Cherie Lash Rhoades, 44, who allegedly gunned down three relatives and a tribal administrator at Cedarville Rancheria tribal headquarters near Alturas, California, on February 20.

Cedarville Shooter Was Under FBI Probe Over Missing $50,000 in Federal Tribal Grants


Shooter Cherie Lash Rhoades was being investigated by the FBI for over $50,000 in missing grant money meant for the Cedarville Rancheria Tribe when she gunned down her brother, niece, nephew and a tribal administrator, the Associated Press reported on February 21.

The 35-member federally recognized tribe in the northeastern corner of California, right near the Oregon and Nevada borders, has been devastated by the shooting during an eviction hearing in which Rhoades allegedly pulled out a gun and began “systematically shooting individuals,” Alturas police chief Ken Barnes told the New York Daily News. Five people fell to her bullets, four of them dying. Running out of ammunition, Rhoades grabbed a butcher knife from the kitchen and began stabbing a sixth person, police and witnesses said. She was apprehended outside the building, clutching the knife, after a blood-covered witness ran down the block and summoned police.  

Rhoades had recently been ousted as the tribal council chairwoman, and the hearing was under way to evict her and her 24-year-old son from tribal lands, according to accounts. At the hearing she killed her brother, 50-year-old Rurik Daniel Davis, who the current tribal leader; her niece, 19-year-old Angel Moonstar Penn; and her nephew, 30-year-old Glenn Philip Calonicco, Modoc County police said in a statement on Friday February 21.

Also shot dead was Shelia Lynn Russo, 47, a tribal administrator who oversaw evictions. Her mother, Linda Stubblefield, told the AP that Russo had mentioned being concerned about the potential for violence in her line of work. Russo was the mother of two teenagers.

The two wounded women were sisters and were flown to hospitals in Redding. Police told the AP that one was critically injured and the other was awake and talking to investigators.


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sweetgrass777's picture
Submitted by sweetgrass777 on
Dam! Another Native gone Bizerk!!! All over the dollar. What a shame. This is what it's coming down to folks. We will be killing each other over money.Way to go keep it up Native people. Great job. May the creator help us.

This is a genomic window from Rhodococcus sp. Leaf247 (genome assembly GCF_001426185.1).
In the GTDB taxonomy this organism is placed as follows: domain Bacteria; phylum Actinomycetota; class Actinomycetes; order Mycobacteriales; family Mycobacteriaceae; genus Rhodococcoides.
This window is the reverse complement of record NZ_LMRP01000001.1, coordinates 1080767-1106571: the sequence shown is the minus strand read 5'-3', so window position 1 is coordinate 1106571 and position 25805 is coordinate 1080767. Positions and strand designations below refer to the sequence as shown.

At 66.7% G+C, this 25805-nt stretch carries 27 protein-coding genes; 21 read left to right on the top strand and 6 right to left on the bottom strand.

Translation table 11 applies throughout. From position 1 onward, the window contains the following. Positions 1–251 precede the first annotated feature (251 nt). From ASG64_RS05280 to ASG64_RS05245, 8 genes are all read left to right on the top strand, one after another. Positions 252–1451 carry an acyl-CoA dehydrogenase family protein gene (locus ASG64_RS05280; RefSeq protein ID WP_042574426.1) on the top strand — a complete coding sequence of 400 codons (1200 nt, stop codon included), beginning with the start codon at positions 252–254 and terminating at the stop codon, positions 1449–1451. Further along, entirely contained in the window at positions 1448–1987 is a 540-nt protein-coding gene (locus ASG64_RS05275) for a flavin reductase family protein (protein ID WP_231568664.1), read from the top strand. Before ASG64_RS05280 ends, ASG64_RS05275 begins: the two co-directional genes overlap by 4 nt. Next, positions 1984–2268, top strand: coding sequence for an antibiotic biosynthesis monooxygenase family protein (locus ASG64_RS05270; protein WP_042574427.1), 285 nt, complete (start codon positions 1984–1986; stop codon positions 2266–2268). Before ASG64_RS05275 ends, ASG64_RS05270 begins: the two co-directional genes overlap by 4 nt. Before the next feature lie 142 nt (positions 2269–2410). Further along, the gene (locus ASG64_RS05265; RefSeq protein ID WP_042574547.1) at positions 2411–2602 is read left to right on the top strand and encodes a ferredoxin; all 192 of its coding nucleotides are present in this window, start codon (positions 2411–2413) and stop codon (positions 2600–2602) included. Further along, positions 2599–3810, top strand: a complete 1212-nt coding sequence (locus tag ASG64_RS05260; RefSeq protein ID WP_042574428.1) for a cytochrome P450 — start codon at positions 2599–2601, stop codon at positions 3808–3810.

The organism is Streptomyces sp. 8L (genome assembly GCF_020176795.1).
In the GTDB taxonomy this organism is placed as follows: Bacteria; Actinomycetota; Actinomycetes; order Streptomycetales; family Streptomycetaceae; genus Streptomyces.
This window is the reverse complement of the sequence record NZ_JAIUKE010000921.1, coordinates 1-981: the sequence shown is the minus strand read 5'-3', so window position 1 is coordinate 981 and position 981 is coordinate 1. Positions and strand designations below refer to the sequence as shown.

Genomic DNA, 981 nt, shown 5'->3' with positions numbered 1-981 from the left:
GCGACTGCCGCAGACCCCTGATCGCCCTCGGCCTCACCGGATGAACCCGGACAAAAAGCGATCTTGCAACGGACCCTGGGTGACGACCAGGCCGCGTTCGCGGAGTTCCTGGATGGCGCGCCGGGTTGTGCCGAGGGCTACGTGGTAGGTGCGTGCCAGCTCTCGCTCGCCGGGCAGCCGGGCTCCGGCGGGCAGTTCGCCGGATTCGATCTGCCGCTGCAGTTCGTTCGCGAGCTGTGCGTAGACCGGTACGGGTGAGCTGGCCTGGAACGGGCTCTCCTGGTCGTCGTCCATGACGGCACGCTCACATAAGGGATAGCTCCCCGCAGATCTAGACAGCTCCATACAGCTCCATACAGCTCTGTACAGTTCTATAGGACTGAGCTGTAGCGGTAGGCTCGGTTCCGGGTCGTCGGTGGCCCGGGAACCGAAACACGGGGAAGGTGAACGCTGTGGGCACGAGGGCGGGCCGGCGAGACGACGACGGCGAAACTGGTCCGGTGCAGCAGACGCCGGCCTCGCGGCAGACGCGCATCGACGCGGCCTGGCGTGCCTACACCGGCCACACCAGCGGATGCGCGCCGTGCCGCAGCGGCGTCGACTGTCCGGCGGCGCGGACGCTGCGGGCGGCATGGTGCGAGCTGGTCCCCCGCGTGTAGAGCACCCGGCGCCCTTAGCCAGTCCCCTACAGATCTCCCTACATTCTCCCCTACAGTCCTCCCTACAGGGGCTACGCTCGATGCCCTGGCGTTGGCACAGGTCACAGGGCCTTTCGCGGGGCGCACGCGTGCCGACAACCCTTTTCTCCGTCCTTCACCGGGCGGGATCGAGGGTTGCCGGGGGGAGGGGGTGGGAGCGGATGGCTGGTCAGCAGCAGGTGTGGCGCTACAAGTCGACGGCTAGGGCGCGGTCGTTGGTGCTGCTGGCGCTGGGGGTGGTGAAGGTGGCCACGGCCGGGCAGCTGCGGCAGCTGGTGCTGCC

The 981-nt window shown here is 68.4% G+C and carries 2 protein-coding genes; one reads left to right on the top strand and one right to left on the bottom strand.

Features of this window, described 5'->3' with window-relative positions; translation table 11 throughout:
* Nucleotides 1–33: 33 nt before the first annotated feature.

StarMtn's picture
Submitted by StarMtn on
Accusations are often thrown around during a political dispute and will be proven or disproven. It is important to remember that CA, like other PL 280 states have no tribal courts, except in limited circumstances, for limited issues. An Indian tribal member in these states have no rights on their own reservation and no where to appeal an eviction or disenrollment. When a tribe disregards it's own by laws or constitution, there is no where an individual can turn. Please Congress, get involved and do something so this violence will stop! This isn't the first time a desperate person has turned to violence. It doesn't excuse what she did and thank God none of the children were hurt. But, it could have turned out even worse.

Michael Madrid's picture
Michael Madrid
Submitted by Michael Madrid on
I hope this "lady" is put away for a very long time. Her behavior and actions are despicable! Not only did she steal money from her tribe, she brutally killed RELATIVES. She single-handedly reduced her tribe's numbers by four people (they are now a tribe with only 31 members). I don't think Congress needs to butt into this, and I'm certain that evictions from tribal land or trbal inclusion can be traumatic, but there is no defending this woman. She may have been "upset" about being evicted, but what did she expect? She's a thief, a liar, and a murderer.